Government bond yields hovered near their lowest levels this year after Standard & Poor's cut Greece's credit rating.
The rating agency downgraded Greece's credit on Monday, citing greater odds that a restructuring of Greek debt will cause losses for creditors. S&P's move rattled Europe's markets and sent investors into Treasurys, which traders often use as a hiding spot when they expect trouble in other markets.
The yield on the 10-year note ended the trading day at 3.15 percent, the same as late Friday. Its price was also unchanged. The yield on the 2-year note dropped to 0.55 percent from 0.56 percent. When bond prices rise their yields fall.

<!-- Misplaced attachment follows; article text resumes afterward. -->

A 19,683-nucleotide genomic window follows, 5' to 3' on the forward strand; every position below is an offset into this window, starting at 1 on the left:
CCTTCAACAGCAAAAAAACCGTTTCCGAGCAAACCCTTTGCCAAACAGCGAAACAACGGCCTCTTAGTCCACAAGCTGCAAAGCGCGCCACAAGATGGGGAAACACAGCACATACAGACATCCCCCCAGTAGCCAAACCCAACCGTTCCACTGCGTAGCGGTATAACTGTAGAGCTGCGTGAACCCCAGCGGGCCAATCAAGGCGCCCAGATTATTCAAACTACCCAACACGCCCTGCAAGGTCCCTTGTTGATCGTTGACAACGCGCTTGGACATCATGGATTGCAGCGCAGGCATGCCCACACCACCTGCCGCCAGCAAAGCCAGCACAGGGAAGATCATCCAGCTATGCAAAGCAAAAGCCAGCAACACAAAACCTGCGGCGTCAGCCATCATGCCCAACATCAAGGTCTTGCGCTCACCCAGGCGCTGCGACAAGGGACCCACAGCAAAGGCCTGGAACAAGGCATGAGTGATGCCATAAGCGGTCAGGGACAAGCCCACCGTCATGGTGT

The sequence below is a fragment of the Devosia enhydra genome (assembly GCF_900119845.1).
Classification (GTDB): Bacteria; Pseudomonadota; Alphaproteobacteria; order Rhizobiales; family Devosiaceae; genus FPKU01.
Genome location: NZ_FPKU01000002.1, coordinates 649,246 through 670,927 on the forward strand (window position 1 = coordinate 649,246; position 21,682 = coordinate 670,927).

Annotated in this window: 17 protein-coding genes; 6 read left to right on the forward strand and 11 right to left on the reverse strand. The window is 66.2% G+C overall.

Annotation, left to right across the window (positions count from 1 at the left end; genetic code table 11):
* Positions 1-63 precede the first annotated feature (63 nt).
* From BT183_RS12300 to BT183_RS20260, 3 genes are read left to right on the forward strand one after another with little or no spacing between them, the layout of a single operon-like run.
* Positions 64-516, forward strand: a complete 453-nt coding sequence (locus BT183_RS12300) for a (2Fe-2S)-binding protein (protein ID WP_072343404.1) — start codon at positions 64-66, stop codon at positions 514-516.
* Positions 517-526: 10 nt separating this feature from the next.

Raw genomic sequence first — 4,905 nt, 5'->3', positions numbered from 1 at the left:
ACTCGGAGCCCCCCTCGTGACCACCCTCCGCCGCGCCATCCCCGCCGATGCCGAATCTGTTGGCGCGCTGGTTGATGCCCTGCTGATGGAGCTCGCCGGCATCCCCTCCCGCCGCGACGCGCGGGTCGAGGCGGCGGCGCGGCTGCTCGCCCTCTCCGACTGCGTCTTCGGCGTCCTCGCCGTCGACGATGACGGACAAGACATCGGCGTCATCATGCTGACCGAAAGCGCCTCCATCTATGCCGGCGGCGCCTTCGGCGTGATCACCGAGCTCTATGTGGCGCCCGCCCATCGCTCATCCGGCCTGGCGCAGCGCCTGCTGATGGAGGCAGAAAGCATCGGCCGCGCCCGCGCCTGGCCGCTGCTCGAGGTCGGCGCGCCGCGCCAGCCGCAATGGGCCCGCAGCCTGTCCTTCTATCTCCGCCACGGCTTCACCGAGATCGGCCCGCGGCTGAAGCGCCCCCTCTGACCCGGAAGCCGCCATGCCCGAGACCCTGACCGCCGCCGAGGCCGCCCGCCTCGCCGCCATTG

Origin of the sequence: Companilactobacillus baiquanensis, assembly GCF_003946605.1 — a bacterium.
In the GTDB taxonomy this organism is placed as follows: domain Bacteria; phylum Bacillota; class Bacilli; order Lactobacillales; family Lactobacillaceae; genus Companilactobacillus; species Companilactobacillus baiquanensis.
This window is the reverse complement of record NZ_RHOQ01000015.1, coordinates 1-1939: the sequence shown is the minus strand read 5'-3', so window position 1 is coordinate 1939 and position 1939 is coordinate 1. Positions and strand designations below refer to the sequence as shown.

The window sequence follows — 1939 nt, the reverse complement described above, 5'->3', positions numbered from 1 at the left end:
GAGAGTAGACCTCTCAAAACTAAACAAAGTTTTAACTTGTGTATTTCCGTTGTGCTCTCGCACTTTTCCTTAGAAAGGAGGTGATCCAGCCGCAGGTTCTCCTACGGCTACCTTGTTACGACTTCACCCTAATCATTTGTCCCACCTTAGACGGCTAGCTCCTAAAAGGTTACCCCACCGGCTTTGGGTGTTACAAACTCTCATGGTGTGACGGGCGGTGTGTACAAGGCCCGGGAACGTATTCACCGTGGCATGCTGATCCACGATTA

The 10-year Treasury yield sank as low as 3.13 percent on Friday, its lowest level this year. Traders rushed into Treasurys after a German magazine reported that Greece was considering dropping the euro currency. Greece's government denied the report.
The only Treasury that fell Monday was the 30-year bond. It dropped 31.2 cents, raising its yield to 4.31 percent from 4.28 percent late Friday.
In the market for short-term Treasury bills, the three-month T-bill paid a 0.01 percent yield. Its discount was 0.03 percent.